Developing a pinniped foraging hotspot map

Investigators: Scott Pearson (WDFW) and Beth Gardner (UW)

This project uses the latest developments in hierarchical distance models to build predicted density surfaces for harbor seals and California and Steller sea lions in the U.S. portion of the Salish Sea. This work will result in a series of maps depicting pinniped in-water densities by season that will identify hotspots, cold-spots, and intermittent cold/hotspots of density. This product is a continuous density surface map (not haul-out estimates) that accounts for imperfect detection and is broad in spatial, seasonal, and temporal scope. The project team will refine existing maps to not only identify high density areas but also areas where harbor seals are likely targeting juvenile salmon by integrating harbor seal dive location and dive profile information with the broader survey data. Finally, they will evaluate the relative influence of ecological and oceanographic variables (e.g., tidal currents, distance to river mouth, distance to haul out, etc.) on pinniped abundance and distribution, and ultimately identify areas of highest predation risk for salmon.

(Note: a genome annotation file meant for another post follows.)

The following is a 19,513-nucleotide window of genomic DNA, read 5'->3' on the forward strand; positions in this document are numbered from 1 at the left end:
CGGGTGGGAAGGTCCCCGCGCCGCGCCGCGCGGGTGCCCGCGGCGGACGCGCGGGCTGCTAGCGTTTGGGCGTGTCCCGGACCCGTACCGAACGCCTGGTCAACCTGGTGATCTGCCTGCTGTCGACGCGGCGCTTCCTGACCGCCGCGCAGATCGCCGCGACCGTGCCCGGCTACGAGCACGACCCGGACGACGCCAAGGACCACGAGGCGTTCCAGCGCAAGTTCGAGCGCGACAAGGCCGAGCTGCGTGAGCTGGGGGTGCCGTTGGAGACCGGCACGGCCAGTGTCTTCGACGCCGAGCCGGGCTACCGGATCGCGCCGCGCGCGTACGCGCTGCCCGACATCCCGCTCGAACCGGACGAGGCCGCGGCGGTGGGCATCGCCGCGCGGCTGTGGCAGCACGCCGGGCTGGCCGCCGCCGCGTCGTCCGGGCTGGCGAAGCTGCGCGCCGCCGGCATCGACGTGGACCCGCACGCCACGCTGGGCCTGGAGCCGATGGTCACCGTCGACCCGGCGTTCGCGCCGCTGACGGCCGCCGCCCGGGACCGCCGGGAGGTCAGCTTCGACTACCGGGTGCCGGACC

A CA sea lion snacks on a salmon, while a gull hopes to get a piece!